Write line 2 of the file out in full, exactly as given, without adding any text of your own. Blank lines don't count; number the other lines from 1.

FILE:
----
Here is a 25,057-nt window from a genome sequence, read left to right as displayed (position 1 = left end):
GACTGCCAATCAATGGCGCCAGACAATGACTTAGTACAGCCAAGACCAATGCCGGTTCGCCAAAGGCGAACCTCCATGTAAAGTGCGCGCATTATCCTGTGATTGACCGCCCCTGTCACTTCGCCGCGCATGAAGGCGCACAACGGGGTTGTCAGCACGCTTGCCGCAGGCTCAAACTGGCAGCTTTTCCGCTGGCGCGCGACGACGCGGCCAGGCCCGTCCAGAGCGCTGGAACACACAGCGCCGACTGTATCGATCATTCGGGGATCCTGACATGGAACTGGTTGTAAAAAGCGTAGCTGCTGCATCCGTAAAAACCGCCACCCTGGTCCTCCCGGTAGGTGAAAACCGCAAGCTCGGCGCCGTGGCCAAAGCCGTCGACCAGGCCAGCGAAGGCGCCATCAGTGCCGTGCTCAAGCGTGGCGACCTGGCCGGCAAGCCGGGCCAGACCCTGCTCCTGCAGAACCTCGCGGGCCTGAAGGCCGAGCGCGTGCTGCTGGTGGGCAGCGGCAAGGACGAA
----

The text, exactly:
GACTGCCAATCAATGGCGCCAGACAATGACTTAGTACAGCCAAGACCAATGCCGGTTCGCCAAAGGCGAACCTCCATGTAAAGTGCGCGCATTATCCTGTGATTGACCGCCCCTGTCACTTCGCCGCGCATGAAGGCGCACAACGGGGTTGTCAGCACGCTTGCCGCAGGCTCAAACTGGCAGCTTTTCCGCTGGCGCGCGACGACGCGGCCAGGCCCGTCCAGAGCGCTGGAACACACAGCGCCGACTGTATCGATCATTCGGGGATCCTGACATGGAACTGGTTGTAAAAAGCGTAGCTGCTGCATCCGTAAAAACCGCCACCCTGGTCCTCCCGGTAGGTGAAAACCGCAAGCTCGGCGCCGTGGCCAAAGCCGTCGACCAGGCCAGCGAAGGCGCCATCAGTGCCGTGCTCAAGCGTGGCGACCTGGCCGGCAAGCCGGGCCAGACCCTGCTCCTGCAGAACCTCGCGGGCCTGAAGGCCGAGCGCGTGCTGCTGGTGGGCAGCGGCAAGGACGAA